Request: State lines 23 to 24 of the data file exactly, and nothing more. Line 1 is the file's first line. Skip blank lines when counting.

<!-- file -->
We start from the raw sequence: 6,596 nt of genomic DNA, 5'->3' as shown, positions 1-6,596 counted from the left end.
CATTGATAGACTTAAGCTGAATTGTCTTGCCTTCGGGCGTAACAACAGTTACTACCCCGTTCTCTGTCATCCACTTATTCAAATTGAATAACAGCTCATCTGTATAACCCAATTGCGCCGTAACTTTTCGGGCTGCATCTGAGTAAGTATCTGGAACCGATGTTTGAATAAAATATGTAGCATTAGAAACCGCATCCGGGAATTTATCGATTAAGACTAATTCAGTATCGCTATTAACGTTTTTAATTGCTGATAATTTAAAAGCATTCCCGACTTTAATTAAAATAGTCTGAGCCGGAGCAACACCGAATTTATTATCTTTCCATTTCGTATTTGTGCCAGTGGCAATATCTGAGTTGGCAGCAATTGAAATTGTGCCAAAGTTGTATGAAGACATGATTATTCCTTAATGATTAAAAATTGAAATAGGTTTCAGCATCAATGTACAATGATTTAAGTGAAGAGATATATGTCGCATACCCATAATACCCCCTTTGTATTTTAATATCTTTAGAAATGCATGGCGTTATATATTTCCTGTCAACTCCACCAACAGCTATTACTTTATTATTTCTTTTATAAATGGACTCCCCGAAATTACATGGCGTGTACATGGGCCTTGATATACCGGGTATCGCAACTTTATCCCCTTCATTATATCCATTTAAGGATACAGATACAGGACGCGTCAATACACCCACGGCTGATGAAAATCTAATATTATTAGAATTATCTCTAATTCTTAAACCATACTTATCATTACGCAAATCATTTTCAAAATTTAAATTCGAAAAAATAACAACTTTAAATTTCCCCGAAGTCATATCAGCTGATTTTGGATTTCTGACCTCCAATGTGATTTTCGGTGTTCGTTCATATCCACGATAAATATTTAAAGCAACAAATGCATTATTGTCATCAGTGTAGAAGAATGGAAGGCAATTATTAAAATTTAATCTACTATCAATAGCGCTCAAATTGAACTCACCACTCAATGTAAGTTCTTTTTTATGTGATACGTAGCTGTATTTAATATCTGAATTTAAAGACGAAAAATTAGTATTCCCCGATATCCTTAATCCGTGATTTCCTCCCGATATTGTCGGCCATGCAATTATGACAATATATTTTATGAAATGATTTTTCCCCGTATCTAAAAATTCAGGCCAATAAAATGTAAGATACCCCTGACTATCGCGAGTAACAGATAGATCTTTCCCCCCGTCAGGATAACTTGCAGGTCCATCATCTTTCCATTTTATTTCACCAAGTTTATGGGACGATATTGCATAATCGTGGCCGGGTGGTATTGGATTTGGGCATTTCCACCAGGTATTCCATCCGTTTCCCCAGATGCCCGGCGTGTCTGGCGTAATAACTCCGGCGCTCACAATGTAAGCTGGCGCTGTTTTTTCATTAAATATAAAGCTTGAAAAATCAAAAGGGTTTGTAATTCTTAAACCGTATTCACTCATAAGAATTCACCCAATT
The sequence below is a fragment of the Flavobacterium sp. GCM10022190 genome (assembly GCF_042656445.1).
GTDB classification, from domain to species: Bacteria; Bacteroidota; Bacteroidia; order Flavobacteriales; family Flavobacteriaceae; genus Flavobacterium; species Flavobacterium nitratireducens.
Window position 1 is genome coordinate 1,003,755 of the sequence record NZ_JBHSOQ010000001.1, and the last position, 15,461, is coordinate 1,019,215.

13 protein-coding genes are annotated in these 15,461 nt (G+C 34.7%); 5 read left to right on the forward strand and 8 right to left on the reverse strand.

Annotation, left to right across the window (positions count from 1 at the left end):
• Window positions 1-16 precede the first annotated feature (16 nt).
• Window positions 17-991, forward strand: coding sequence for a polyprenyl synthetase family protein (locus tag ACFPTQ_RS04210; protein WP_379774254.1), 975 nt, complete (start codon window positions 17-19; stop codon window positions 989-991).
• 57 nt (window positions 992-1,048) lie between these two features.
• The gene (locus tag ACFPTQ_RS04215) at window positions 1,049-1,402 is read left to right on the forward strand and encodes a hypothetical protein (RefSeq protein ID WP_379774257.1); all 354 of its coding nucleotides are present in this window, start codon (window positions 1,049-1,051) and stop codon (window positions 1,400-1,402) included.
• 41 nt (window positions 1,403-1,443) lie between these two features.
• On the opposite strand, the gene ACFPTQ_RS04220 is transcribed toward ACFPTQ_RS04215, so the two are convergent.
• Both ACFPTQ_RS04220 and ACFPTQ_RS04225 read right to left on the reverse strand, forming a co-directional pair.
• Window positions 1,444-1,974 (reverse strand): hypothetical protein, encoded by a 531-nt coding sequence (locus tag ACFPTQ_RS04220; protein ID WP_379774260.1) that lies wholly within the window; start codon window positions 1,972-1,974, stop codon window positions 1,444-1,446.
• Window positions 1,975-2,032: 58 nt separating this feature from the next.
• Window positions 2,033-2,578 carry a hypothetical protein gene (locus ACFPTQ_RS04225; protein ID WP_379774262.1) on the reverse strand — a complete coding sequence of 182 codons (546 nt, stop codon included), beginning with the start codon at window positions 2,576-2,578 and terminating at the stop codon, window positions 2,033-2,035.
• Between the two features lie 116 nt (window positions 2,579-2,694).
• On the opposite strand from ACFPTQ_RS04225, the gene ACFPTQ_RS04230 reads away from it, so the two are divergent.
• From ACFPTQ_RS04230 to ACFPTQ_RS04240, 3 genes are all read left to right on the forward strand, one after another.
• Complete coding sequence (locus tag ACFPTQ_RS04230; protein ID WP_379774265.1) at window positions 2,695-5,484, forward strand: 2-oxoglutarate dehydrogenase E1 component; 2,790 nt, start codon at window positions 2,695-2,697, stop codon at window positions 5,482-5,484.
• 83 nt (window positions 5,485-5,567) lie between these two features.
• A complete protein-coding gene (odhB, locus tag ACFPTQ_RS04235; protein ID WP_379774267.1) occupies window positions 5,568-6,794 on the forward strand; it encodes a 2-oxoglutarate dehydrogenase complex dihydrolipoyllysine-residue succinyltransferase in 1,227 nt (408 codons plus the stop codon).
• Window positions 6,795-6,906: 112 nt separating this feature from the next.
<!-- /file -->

• A complete protein-coding gene (odhB, locus tag ACFPTQ_RS04235; protein ID WP_379774267.1) occupies window positions 5,568-6,794 on the forward strand; it encodes a 2-oxoglutarate dehydrogenase complex dihydrolipoyllysine-residue succinyltransferase in 1,227 nt (408 codons plus the stop codon).
• Window positions 6,795-6,906: 112 nt separating this feature from the next.